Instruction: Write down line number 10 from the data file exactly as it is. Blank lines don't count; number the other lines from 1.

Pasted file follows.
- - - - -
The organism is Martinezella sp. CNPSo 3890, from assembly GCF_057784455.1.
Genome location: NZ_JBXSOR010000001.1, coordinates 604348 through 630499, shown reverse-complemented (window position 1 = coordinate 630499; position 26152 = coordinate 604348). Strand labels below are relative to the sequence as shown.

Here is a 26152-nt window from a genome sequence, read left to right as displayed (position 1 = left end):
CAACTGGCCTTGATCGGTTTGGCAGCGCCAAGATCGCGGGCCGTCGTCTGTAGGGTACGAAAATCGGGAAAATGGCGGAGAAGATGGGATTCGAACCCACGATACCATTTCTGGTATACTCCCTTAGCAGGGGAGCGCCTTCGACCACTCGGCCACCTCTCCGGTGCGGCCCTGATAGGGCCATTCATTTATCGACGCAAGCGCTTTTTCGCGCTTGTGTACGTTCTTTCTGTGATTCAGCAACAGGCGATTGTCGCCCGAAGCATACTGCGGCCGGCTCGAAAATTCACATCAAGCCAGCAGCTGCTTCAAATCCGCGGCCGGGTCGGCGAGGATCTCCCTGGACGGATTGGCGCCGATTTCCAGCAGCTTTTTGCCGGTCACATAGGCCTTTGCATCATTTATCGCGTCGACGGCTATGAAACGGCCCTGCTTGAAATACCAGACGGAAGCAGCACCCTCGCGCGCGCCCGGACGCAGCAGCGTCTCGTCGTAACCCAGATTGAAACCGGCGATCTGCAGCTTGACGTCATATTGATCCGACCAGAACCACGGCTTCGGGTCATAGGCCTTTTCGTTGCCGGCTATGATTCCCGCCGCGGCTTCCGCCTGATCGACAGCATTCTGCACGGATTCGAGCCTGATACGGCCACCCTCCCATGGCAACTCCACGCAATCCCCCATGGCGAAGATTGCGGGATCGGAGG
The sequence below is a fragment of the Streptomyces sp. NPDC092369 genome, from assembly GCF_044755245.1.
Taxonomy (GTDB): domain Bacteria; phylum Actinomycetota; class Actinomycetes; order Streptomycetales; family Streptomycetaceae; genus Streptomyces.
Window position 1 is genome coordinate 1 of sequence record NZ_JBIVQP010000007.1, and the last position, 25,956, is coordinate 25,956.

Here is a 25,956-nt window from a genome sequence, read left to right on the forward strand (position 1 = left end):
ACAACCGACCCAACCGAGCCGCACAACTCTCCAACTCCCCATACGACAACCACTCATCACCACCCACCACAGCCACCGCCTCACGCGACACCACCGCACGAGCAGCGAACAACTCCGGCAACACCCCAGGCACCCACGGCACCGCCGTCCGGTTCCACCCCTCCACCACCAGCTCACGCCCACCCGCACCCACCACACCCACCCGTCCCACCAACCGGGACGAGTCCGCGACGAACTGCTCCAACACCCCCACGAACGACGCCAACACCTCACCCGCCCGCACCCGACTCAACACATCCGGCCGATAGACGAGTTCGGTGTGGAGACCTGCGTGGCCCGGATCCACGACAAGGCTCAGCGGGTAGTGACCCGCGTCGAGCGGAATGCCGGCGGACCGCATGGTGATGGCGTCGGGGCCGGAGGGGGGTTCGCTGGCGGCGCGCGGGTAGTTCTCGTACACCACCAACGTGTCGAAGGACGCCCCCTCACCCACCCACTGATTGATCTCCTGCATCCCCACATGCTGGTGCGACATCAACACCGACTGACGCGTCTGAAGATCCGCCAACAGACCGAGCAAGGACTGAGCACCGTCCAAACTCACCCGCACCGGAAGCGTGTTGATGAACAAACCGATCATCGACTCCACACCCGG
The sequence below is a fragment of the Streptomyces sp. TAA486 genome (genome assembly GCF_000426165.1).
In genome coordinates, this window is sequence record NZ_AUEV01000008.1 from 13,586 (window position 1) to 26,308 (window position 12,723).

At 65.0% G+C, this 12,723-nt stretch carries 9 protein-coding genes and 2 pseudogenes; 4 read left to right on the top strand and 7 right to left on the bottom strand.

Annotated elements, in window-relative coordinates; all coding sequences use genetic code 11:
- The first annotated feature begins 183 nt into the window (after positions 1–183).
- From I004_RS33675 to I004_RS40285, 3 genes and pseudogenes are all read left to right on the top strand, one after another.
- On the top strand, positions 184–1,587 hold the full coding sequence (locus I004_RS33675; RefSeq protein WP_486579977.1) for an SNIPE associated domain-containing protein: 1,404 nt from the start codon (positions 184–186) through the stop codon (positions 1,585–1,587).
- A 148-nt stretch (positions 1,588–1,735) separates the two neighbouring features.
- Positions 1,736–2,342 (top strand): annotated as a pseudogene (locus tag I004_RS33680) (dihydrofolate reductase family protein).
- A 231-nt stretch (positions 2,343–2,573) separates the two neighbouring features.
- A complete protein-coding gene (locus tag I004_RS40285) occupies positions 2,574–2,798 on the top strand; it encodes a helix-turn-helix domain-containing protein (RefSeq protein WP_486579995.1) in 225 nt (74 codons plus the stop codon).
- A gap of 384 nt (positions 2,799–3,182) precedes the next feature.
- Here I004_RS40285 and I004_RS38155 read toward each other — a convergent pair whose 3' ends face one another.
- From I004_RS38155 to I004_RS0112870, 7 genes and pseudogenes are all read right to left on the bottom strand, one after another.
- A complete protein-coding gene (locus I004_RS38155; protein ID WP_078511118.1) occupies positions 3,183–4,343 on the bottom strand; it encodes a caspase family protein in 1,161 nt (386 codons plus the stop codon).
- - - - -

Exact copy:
The sequence below is a fragment of the Streptomyces sp. TAA486 genome (genome assembly GCF_000426165.1).